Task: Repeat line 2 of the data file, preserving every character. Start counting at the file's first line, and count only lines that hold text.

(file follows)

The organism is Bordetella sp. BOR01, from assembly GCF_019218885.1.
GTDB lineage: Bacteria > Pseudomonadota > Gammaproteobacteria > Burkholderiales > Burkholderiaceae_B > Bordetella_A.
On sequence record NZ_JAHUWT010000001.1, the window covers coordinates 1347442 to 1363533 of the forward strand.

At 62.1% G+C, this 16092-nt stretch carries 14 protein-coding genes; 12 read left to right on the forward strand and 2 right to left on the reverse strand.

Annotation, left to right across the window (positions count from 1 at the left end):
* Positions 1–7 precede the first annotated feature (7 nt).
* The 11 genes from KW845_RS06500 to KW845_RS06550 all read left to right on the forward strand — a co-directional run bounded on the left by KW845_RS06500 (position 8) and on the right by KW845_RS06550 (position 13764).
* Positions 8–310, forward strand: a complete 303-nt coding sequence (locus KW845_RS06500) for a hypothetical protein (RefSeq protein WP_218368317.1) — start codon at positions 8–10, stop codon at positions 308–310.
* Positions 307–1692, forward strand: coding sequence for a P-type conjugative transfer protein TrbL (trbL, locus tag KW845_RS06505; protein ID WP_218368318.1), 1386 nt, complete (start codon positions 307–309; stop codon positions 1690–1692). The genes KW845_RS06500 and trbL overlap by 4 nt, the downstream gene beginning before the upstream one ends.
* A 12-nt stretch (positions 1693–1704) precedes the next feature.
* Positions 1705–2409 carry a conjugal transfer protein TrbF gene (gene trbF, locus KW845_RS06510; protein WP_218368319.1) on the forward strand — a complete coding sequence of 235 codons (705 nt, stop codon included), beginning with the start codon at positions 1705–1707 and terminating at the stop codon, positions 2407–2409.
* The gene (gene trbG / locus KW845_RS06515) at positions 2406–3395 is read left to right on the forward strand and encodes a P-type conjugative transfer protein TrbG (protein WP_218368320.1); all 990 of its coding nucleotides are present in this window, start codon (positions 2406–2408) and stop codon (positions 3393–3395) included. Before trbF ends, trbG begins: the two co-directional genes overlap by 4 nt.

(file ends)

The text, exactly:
GTDB lineage: Bacteria > Pseudomonadota > Gammaproteobacteria > Burkholderiales > Burkholderiaceae_B > Bordetella_A.